Maybe what the school needs is a release form, like they make you sign for anything else fun nowadays -- something that says, I have viewed the playground equipment, I understand there will be X adults present for each Y number of students, I understand games like tag and dodgeball will be played, and I authorize my kid to play under those conditions. If a particular mom or dad (or kid) doesn't agree, then there can be a separate, calmer recess in the cafeteria, where they can play checkers or something.

Posted by: Laura | April 25, 2008 8:51 AM | Report abuse

As an older twenty something with no children who was allowed to be a child growing up, I find this excessive coddling by parents ridiculous. Are you trying to make the children's lives easier, or are you trying to make you're own, unfulfilled lives better?

Posted by: Will | April 25, 2008 8:54 AM | Report abuse

As far as I know tag is still acceptable at our local elementary school. I am not aware of any off limits playground games at all. Kids fall, kids get hurt. I am not sure what the adult:kid ratio on the playground is at lunch. The kids are allowed to go home for lunch and many do. The school had 3 aides that are exclusively lunch supervision and there are several parents who volunteer as well. I know that recess times are handled by the classroom teachers once or twice a day depending on the grade level.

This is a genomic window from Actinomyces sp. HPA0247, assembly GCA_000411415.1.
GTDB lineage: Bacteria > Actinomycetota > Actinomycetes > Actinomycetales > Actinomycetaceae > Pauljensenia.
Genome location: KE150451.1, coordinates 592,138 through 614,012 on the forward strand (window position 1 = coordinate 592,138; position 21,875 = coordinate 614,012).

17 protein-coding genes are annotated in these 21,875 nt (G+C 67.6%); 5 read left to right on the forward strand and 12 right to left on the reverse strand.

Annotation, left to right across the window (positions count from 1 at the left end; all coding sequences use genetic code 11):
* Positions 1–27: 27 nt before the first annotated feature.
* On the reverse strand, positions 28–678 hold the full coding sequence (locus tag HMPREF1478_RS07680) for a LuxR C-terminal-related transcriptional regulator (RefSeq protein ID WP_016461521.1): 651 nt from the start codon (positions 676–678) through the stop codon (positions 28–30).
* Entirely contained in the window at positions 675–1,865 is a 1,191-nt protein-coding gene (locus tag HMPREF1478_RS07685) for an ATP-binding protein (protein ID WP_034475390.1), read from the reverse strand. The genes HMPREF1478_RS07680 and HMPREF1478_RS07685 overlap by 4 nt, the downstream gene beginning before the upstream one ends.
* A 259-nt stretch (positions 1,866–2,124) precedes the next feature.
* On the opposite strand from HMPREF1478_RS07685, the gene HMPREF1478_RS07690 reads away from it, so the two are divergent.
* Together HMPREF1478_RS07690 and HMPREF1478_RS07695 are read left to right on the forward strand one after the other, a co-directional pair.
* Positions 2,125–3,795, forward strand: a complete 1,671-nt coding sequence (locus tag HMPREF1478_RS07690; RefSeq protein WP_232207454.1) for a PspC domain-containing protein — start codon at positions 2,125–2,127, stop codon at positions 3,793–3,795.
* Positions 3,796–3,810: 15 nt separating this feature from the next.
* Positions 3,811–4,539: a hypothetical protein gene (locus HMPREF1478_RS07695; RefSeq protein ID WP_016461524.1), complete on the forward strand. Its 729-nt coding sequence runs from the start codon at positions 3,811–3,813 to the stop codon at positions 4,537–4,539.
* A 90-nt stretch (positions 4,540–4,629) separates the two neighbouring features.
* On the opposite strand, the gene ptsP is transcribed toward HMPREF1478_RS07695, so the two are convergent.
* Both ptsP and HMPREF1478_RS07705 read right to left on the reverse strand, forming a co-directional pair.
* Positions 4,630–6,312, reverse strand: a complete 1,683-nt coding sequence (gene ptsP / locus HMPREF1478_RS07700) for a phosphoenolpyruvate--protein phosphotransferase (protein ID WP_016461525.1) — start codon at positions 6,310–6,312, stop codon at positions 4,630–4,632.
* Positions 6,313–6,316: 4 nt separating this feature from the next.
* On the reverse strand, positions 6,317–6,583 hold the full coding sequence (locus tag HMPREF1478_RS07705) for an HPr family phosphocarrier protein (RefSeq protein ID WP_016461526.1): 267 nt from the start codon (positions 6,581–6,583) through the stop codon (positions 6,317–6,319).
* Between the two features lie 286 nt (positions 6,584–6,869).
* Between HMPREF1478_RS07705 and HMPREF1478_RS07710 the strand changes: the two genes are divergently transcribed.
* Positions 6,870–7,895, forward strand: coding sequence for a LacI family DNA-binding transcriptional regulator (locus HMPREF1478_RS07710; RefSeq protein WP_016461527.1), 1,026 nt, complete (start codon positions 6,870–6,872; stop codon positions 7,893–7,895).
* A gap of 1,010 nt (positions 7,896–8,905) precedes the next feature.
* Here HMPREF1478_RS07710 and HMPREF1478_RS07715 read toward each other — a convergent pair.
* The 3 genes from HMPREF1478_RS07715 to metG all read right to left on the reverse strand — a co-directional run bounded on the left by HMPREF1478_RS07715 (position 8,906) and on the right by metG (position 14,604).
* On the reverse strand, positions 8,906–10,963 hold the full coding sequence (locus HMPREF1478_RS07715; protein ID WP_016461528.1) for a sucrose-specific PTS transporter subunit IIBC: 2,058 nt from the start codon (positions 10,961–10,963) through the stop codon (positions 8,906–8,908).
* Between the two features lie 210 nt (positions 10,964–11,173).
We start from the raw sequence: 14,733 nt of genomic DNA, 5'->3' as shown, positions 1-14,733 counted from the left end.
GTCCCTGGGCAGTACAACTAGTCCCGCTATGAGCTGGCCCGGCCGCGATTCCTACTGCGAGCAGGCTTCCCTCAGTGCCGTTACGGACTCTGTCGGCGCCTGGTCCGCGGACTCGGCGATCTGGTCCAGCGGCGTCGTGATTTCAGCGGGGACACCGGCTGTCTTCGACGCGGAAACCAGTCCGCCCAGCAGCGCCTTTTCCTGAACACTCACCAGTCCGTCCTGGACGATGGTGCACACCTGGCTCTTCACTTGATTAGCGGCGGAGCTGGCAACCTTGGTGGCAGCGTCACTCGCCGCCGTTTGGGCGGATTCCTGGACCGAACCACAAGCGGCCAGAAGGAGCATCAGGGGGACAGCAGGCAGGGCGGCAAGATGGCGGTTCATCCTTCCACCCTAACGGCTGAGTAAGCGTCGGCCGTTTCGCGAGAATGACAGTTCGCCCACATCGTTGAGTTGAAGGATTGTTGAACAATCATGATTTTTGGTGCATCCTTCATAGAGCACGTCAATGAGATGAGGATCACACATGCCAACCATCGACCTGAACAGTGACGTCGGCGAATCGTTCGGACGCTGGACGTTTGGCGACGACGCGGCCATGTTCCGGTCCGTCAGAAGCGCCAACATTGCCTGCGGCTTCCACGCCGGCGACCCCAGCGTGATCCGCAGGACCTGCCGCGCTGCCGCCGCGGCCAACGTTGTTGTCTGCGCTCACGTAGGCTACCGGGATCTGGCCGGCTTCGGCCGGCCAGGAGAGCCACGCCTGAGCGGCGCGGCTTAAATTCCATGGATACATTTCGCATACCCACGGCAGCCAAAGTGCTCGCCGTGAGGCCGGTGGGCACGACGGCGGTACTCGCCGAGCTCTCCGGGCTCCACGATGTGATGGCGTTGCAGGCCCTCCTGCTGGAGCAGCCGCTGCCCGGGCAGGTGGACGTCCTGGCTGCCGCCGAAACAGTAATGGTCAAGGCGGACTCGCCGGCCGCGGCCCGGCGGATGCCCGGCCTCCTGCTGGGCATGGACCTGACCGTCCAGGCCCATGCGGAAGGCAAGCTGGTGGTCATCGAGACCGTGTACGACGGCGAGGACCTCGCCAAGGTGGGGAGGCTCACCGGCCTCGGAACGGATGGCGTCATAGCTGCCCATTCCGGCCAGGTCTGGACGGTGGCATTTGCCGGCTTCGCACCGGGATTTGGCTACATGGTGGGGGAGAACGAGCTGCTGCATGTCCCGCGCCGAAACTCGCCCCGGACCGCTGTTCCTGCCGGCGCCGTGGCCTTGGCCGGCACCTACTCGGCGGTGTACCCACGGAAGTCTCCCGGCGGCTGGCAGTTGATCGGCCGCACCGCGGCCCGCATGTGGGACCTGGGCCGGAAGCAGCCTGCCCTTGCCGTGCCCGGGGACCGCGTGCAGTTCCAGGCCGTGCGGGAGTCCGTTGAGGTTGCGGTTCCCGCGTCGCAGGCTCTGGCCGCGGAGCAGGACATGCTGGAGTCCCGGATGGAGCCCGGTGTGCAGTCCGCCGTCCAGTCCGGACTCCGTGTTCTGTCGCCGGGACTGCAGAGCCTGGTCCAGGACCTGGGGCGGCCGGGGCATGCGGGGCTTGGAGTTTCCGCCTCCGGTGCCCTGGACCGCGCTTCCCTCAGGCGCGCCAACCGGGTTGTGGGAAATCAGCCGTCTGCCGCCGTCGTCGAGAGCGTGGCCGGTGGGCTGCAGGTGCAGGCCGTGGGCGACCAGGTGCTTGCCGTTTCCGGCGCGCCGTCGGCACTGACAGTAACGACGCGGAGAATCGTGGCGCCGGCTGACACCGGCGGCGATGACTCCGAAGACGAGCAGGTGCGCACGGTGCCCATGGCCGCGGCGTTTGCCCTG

Posted by: Momof5 | April 25, 2008 9:13 AM | Report abuse

Sounds like a perfect opportunity to utilize parent volunteers. Requires little prior training, and brings members of the community into the schools.

Posted by: David S | April 25, 2008 9:15 AM | Report abuse

Aside from the fact that I also believe kids should be allowed to run, play, and get hurt, I take issue with requiring teachers to supervise recess. Your child's teacher spend 5-6 hours a day, in a room filled with 20-30 kids (depending on grade and state/school district). Your 1st grader's teacher probably only gets a 30 minute lunch break, and possibly another 30 minute prep-period every day. Whn do you expect the teacher to eat lunch? Or to re-charge so that she/he can remind your little one of proper behavior without turning into a screaming shrew? By all means - give the kids more time on the playground, and fund the adult supervision through taxes, the PTA, parent volunteers, whatever works. But don't ask our underpaid teachers, whose workday is NOT the 8:30am - 2:30pm your kid is in the classroom, to give up their lunch breaks too.

Posted by: jb in va | April 25, 2008 9:27 AM | Report abuse